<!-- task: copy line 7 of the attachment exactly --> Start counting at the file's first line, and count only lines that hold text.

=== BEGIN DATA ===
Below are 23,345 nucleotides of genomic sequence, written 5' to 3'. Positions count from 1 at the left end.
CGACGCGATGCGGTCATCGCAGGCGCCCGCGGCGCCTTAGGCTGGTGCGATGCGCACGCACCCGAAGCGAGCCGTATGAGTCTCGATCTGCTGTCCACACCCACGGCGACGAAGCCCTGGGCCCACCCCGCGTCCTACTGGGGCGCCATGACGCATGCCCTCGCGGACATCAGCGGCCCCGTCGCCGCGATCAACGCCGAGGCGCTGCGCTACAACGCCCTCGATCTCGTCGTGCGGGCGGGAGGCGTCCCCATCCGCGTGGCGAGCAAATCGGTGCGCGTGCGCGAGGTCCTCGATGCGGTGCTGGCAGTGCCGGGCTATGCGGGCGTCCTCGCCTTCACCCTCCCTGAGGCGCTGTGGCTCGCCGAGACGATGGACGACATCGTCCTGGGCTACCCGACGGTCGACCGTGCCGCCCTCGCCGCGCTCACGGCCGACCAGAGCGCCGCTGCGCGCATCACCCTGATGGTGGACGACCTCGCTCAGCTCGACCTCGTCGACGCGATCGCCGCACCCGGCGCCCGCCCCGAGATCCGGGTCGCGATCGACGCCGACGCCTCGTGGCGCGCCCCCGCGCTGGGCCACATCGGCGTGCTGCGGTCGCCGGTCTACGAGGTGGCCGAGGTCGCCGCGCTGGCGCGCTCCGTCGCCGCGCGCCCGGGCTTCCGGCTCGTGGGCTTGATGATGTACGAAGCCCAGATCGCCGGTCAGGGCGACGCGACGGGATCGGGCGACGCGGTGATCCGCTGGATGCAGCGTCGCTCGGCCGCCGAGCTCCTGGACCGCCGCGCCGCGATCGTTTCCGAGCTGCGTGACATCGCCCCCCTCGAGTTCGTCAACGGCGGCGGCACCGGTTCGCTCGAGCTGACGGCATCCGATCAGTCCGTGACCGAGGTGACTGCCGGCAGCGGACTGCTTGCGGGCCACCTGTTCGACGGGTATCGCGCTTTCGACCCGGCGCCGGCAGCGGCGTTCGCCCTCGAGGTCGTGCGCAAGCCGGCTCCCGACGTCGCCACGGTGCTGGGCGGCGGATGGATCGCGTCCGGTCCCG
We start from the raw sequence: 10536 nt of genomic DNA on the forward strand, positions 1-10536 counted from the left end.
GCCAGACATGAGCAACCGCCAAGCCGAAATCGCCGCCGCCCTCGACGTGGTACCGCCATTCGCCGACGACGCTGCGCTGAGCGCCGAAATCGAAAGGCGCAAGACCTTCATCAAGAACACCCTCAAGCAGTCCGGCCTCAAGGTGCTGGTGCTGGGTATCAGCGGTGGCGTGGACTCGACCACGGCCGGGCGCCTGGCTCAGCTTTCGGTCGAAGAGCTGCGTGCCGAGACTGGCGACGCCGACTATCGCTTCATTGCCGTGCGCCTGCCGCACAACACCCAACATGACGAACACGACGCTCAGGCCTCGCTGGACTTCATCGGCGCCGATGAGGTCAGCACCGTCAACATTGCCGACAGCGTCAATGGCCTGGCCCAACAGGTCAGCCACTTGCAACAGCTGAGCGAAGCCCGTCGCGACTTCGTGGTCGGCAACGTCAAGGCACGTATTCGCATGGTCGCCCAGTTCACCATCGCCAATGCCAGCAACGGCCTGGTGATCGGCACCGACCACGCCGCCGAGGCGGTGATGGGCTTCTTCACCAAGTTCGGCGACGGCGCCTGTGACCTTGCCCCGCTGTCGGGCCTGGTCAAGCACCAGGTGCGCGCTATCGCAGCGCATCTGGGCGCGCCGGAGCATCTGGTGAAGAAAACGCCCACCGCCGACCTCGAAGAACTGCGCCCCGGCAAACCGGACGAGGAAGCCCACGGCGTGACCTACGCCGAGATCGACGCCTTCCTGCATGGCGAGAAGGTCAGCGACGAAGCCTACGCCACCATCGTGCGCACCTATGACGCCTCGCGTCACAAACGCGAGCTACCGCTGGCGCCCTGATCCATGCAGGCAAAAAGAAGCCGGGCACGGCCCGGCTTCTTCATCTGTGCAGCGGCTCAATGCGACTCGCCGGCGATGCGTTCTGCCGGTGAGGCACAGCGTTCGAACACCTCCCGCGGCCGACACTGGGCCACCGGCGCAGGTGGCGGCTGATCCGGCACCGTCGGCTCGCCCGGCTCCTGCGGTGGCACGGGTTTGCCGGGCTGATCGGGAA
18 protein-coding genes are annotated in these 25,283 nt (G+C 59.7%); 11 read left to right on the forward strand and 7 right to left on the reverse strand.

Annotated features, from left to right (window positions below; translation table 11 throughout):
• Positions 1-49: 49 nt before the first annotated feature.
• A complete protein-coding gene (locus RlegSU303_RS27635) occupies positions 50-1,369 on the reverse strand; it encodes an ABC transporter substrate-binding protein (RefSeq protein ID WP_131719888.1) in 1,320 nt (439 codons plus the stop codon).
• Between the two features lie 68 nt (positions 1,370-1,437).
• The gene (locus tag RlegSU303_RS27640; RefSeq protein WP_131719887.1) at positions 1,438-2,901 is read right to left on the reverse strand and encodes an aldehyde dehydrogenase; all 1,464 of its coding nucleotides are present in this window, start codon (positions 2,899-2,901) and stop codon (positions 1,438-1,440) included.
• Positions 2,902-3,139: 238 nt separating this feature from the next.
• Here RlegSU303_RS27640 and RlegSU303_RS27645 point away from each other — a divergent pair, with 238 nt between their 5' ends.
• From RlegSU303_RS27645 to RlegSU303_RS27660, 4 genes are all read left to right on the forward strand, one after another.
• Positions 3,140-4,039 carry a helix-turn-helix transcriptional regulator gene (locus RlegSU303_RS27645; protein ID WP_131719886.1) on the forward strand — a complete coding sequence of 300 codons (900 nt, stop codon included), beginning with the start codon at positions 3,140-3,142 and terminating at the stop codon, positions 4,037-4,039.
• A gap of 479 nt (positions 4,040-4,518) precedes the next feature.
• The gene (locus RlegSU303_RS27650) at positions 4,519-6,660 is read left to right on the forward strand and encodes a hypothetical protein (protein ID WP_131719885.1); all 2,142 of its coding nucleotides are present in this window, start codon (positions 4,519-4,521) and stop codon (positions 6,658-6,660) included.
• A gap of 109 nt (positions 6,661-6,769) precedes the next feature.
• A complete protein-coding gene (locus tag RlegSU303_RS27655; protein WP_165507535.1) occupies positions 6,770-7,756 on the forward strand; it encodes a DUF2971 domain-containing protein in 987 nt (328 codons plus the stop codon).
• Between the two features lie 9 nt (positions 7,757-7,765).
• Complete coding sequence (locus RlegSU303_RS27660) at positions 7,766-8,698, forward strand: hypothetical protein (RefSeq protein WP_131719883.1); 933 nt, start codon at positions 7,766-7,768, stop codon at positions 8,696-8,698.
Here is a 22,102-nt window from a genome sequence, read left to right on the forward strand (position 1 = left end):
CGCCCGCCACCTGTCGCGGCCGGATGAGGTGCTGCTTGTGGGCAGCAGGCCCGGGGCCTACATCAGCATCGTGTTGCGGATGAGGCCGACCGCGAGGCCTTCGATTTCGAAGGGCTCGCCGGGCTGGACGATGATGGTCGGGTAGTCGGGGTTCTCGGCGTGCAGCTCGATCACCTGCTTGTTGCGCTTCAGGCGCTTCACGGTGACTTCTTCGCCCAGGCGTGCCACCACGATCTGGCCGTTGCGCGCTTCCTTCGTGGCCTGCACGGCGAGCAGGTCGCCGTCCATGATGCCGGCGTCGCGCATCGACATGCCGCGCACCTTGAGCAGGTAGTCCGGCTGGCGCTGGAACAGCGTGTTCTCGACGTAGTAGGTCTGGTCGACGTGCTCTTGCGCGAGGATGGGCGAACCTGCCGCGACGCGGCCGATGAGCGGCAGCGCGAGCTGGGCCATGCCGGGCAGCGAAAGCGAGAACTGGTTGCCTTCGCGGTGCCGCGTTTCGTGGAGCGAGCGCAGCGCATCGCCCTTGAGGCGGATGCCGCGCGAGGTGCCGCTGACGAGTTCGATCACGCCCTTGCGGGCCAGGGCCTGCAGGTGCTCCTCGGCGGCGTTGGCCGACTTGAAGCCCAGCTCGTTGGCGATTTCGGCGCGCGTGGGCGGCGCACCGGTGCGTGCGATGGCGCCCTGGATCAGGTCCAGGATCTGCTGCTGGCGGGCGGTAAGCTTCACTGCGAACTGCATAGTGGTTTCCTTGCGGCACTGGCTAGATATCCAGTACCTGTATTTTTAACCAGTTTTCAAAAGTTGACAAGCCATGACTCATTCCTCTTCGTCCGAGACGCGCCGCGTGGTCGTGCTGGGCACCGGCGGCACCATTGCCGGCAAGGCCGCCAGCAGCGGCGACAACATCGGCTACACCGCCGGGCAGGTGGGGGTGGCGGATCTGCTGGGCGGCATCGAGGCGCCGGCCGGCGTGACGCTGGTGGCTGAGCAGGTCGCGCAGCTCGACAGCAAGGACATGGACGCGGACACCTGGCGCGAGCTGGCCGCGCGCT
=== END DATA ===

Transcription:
• Positions 1-49: 49 nt before the first annotated feature.